Ditching Daily Hassles: The Anti-To-Do List

Fri, Mar 29, 2024

Sahil Bloom wrote an amazing article titled, “The Anti-To-Do List.” 

He defines it this way: “Where your To-Do List has the set of daily actions that drive you forward, your Anti-To-Do List has the set of daily actions, behaviors, and habits to avoid.” 

I loved the idea and wanted to try it. (Shoutout to my buddy Doug Phillips for sharing this concept with me.) 

The parameters I set for myself are to attempt to focus on things that I currently do and need to stop (instead of just writing a list of things that I’m already good at avoiding). The exercise should be built around things you can take action on.

Here are some things on my Anti-To-Do List:

Do not let tasks sit on my desk. 

David Allen’s Getting Things Done is one of the best productivity books ever written. 

In it, he outlines a very clear and simple rules engine for tasks. If it takes less than two minutes, do it now. If not, schedule its completion and move on. I break this rule on a nearly daily basis. There are tasks I put off, leave in my inbox, allow to linger, etc. 

The problem is that every single time you encounter these tasks, they occupy a piece of your mind and attention. It’s death by a thousand cuts, and it needs to stop. 

Do not use profanity out of insecurity. 

I love words and language. When I get insecure or nervous, the amount of profanity I use increases in direct proportion to my level of insecurity. I’d like to begin tapering that off. I think it impacts the way certain people can receive me.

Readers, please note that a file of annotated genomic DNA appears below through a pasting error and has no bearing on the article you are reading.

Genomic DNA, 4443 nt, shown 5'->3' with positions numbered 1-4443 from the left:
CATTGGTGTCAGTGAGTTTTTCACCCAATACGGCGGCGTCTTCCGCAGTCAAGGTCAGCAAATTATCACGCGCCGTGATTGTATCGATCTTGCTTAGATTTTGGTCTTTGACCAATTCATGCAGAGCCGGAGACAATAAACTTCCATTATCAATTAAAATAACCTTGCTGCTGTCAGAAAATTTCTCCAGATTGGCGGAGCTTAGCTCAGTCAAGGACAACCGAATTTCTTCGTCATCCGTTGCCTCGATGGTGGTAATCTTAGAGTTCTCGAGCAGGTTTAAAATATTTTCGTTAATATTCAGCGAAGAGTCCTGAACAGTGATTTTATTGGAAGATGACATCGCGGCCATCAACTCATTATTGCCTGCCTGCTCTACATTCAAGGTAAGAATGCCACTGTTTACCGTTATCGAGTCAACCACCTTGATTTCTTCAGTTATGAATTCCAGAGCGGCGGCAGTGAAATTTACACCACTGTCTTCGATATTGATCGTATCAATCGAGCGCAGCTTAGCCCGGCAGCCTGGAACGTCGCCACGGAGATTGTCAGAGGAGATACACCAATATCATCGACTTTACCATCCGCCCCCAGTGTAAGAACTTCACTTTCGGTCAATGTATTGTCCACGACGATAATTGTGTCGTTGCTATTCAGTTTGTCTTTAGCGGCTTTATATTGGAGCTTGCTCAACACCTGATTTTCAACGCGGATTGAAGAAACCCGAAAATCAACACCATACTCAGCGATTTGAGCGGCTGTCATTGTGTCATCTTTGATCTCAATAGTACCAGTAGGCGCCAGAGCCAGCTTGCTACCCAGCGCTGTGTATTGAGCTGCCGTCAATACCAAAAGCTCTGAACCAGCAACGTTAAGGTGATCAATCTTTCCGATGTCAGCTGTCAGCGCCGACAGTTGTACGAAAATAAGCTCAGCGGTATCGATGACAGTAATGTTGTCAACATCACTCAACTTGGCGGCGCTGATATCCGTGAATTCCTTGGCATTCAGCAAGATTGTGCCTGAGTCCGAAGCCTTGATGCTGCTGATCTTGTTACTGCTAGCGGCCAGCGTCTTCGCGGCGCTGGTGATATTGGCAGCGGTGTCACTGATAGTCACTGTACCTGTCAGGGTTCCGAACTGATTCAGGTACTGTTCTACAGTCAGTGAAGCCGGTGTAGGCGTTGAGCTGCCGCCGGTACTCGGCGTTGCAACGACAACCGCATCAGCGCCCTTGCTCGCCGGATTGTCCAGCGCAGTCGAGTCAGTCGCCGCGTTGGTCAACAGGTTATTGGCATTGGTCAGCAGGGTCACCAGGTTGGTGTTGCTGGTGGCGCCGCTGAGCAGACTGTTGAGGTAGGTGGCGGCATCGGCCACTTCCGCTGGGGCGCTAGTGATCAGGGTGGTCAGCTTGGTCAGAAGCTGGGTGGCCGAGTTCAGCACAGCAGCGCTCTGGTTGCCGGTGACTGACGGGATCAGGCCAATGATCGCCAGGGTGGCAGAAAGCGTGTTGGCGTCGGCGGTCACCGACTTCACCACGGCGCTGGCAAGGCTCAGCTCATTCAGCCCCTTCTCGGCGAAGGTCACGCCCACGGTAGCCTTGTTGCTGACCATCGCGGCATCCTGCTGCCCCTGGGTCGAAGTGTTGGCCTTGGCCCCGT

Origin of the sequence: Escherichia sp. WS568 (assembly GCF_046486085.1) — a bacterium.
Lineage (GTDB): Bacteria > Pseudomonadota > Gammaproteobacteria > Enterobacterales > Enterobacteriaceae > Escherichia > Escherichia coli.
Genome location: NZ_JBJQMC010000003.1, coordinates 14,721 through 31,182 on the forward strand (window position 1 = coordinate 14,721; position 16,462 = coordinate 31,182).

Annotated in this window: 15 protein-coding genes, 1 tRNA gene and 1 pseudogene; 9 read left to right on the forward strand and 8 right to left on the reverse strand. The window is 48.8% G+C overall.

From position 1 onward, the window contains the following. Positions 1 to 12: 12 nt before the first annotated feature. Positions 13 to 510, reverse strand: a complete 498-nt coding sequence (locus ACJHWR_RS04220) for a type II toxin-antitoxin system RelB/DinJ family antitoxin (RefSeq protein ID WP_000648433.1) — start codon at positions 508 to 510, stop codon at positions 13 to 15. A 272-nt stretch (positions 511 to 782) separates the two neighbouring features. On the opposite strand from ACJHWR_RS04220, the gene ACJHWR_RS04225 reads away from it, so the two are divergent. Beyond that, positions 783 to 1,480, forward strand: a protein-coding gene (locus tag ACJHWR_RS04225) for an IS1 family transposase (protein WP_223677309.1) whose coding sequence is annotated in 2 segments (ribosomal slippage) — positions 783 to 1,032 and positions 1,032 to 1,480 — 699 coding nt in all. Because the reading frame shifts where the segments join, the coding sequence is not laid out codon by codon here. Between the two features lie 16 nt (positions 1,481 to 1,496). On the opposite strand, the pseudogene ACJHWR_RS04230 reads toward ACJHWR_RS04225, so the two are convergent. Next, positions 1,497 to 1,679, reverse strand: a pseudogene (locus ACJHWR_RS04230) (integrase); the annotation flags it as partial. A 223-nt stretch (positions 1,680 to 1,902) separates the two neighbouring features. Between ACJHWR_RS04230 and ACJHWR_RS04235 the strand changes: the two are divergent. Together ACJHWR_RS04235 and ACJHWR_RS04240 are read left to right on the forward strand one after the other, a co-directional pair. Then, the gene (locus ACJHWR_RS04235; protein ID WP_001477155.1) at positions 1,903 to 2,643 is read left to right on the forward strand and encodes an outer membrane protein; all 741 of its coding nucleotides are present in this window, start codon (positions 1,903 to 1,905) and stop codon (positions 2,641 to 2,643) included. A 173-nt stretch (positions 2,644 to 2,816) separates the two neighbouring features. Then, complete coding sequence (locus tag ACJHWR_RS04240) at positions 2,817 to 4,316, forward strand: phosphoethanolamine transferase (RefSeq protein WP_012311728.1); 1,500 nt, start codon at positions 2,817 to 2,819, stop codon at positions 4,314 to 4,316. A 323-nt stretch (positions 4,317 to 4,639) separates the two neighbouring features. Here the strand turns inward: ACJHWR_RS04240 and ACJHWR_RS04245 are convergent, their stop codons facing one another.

Do not lose my temper with my children. 

I’m usually pretty good at holding it together until I’m not. My littlest, especially, has the uncanny ability to stick with something with a level of focus and dedication until it sets me off. 

I need to be more emotionally intelligent than my 6-year-old.

Do not say things I’m going to regret. 

If I lose my temper, my mouth starts running. And I’m no longer in control. 

Words cut deeper than anything else, and they’re the hardest wounds to heal. I need to protect myself, and my relationships from things said in the heat of the moment. 

Do not take on new projects. 

I have enough to do. I’m good. The amount of opportunity in front of me is truly overwhelming. 

It doesn’t matter how good something looks or how much I know I can pull it off. The answer (for right now) is: No. Absolutely not. I need to focus. Fare thee well.

Do not be afraid to put yourself out there. 

Even while writing this article, I get little pangs of fear. 

Some of these things are vulnerable to share, and I worry about what people will think. But that worry inhibits my growth and ability to connect with and speak to others. Get over it. 

Do not stop growing. 

I’m successful, and that’s great. However, it’s also a trap. 

It becomes easy to trust your abilities when they’ve proven valid often enough. That also means you stop allowing for alternative truths and approaches. I hope I can be humble enough to catch myself if I do that. 

How about you? What would you put on your Anti-To-Do list?